Many of Shearman’s stories deal with issues concerning parenthood, or a lack of it: lost children, lost parents, children losing parents, parents losing children. In perhaps one of his most disturbing stories, concerning a psychopathic ‘soup-spattered’ BOOK_R-Shearman-Everyones-Just-So-So-SpecialSanta Claus, a son loses his father in a gut-wrenching fashion. This grisly tale, entitled ‘Cold Snap’, appears in Shearman’s third collection and also in a retrospective of his dark fiction – Remember Why You Fear Me – which was produced by Chizine Publications last year. Accompanying the darkest of stories from his first three collections are ten new tales.

‘The Dark Space in the House in the House in the Garden at the Centre of the World’ is just one of these wonderful new stories, and can also be found in The Best British Short Stories 2012. This time, God is the sports jacket-wearing father of Cindy and Steve. He attempts to advise his offspring as to the best course of action; however, his children seem set on disregarding his recommendations and leave God’s garden in search of ghosts.

You can also find Shearman in The Best British Short Stories 2013. Just don’t read ‘Bedtime Stories for Yasmin’ late at night and expect to sleep afterwards.

And at the doorway she saw the darkness harden, and grow denser, and turn into the shape of a person, and she thought her heart would pop – and she thought, this is how my little daughter will find me in the morning, slumped dead against the pillows, my eyes open so wide in fear, oh, Yasmin.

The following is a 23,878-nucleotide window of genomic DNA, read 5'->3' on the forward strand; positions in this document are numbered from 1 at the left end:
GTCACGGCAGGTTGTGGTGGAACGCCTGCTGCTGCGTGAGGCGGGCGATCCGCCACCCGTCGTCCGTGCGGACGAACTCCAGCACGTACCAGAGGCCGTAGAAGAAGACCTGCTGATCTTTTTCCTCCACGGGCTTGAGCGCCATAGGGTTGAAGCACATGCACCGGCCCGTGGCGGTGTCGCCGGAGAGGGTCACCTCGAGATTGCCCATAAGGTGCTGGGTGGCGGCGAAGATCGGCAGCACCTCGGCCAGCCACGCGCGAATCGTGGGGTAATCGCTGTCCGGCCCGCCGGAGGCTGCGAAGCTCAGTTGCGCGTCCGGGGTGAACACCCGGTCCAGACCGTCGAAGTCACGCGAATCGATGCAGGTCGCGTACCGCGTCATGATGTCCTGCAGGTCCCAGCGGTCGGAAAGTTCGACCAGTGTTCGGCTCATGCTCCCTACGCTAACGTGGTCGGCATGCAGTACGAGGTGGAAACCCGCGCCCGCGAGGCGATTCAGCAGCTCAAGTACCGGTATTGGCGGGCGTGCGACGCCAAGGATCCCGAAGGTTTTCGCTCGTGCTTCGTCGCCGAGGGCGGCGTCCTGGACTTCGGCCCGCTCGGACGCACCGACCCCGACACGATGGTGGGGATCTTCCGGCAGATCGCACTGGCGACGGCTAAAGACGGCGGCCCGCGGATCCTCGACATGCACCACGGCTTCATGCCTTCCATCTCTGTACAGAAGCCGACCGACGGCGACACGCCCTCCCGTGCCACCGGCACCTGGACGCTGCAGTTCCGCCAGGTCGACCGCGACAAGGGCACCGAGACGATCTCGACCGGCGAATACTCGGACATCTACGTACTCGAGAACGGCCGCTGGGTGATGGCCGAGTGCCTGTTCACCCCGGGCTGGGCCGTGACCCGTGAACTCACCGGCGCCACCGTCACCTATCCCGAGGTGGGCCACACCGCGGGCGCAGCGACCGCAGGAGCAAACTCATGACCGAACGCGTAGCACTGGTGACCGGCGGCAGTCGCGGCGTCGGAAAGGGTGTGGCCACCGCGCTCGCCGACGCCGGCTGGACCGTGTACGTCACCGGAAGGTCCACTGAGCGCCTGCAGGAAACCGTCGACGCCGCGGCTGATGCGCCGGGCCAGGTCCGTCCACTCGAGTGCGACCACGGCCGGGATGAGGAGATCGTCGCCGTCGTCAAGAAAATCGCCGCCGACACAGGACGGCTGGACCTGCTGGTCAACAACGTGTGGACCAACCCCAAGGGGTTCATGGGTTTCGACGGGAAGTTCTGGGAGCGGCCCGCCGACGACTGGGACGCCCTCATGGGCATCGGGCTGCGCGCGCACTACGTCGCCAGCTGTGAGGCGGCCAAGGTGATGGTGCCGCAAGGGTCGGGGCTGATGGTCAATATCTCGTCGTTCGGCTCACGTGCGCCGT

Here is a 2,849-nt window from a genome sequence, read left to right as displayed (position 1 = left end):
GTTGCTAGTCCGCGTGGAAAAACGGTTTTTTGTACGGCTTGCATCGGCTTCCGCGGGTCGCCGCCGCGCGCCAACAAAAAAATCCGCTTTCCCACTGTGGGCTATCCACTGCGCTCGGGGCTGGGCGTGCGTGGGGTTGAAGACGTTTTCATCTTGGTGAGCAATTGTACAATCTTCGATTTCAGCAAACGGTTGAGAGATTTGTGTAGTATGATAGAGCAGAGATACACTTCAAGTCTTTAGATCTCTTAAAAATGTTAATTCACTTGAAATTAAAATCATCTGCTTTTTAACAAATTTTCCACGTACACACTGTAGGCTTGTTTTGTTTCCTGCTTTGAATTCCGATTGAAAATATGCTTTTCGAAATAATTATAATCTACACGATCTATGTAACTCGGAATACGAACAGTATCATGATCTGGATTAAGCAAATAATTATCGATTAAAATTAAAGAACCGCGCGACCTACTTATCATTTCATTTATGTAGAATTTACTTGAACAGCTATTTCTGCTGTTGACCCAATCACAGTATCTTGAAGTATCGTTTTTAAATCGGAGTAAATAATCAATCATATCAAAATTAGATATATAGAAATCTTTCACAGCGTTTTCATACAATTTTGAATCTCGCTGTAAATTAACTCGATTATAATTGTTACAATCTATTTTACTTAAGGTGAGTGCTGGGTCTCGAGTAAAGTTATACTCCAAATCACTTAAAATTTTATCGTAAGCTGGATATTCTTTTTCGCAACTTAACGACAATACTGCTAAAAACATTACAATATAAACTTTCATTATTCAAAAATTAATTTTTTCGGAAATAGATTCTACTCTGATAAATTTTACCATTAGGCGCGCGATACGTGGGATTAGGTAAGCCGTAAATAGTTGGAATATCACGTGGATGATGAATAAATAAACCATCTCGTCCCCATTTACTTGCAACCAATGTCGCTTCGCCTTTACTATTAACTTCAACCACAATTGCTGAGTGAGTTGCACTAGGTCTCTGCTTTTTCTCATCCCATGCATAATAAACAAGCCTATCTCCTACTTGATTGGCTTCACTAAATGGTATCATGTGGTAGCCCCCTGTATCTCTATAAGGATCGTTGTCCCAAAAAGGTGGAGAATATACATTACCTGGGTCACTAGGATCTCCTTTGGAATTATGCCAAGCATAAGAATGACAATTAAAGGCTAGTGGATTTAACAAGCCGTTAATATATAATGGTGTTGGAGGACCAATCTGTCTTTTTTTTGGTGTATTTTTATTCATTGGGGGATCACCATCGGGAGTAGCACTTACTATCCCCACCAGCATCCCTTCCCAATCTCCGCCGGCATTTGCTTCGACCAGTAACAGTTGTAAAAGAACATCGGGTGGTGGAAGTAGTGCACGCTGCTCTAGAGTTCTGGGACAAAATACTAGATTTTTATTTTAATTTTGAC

“Is that you, Yasmin?” she made herself ask.

And the figure said, quietly, “Yes.”

Like Yasmin, Shearman won’t be put to bed easily. The stories keep coming – rattling their cages, reaching out through the bars and dragging us in. Since 2011, Shearman has been supplying the digital realm of with short fiction – with the aim of reaching the total of One Hundred Stories. Each tale takes, as its inspiration, the name of a person special enough to have bought a limited edition copy of Everyone’s Just So So Special. Shearman reflects upon it now as “a very silly idea, born out of stupidity and arrogance” and yet still he writes on… and we remain so, so lucky that he does.

Shearman’s sense of mischief – in upending the world as we know it – inspires me in my own writing to play more and to risk more. Like that dinosaur in Jurassic Park, not even an industrial storage container could lock away the big imagination of Robert Shearman.